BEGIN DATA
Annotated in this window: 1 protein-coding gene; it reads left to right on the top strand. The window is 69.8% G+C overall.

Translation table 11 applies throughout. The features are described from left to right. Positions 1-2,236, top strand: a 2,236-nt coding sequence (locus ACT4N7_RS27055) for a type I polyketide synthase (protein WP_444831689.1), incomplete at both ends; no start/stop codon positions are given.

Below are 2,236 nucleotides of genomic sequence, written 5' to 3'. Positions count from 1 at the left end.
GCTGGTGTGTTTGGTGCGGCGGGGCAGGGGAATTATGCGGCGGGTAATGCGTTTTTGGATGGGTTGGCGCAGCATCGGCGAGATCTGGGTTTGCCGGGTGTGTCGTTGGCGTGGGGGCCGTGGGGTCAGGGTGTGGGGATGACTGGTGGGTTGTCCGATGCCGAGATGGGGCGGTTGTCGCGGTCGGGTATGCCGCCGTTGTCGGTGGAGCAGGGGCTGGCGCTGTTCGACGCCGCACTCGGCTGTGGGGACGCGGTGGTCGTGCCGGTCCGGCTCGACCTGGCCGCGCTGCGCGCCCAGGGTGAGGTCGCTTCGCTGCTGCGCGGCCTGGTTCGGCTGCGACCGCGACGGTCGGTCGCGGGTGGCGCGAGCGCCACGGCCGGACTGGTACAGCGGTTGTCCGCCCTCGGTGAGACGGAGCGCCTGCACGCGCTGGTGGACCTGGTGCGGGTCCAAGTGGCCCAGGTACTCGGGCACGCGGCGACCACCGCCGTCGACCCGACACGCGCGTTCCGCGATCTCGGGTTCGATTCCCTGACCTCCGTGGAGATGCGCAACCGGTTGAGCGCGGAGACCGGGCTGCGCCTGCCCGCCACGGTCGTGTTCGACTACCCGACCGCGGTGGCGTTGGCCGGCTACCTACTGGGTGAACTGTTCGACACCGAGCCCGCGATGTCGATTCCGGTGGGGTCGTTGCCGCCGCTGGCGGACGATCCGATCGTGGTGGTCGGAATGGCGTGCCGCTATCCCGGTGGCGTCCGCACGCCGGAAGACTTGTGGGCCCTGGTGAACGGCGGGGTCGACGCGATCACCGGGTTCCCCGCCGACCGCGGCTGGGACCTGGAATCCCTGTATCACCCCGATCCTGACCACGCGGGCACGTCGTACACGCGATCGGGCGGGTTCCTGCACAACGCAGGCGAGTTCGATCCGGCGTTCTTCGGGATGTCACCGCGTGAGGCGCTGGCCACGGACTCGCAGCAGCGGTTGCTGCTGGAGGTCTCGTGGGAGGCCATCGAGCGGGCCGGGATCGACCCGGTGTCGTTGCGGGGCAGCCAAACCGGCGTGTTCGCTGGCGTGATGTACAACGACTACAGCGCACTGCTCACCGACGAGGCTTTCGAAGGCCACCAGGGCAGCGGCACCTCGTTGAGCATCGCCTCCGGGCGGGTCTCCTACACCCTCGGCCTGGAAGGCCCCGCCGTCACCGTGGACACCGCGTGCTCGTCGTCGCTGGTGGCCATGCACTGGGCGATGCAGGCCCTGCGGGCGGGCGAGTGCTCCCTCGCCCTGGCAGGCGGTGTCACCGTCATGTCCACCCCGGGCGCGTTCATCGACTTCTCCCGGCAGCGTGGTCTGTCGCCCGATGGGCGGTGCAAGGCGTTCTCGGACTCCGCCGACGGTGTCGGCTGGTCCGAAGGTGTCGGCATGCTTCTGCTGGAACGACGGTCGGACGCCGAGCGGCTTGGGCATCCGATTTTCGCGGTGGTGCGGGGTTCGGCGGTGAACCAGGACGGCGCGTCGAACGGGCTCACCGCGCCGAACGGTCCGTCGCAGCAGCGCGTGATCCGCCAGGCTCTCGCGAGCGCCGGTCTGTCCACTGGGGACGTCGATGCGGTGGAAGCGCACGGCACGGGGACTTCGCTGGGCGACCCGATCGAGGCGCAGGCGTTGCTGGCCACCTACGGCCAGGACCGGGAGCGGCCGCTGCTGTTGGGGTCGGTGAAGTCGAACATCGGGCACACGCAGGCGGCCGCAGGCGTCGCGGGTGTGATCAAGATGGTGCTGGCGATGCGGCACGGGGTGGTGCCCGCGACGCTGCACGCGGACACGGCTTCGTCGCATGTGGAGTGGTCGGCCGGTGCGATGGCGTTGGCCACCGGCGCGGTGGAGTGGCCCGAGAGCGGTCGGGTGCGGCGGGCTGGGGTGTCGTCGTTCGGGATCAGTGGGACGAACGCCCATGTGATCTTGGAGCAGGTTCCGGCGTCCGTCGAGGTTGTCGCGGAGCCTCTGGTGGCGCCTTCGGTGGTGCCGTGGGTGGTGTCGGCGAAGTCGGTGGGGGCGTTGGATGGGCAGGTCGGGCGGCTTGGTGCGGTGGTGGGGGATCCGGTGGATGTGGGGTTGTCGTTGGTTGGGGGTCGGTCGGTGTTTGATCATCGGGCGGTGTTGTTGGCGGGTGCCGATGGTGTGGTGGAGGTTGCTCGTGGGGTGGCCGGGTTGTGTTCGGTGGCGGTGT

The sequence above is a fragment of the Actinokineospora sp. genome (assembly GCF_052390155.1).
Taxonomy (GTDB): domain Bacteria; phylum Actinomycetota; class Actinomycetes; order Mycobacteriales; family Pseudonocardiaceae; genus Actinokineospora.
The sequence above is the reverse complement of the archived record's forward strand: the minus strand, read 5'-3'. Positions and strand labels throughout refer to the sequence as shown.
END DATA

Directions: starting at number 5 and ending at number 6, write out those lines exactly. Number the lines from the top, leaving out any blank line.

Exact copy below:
The sequence above is a fragment of the Actinokineospora sp. genome (assembly GCF_052390155.1).
Taxonomy (GTDB): domain Bacteria; phylum Actinomycetota; class Actinomycetes; order Mycobacteriales; family Pseudonocardiaceae; genus Actinokineospora.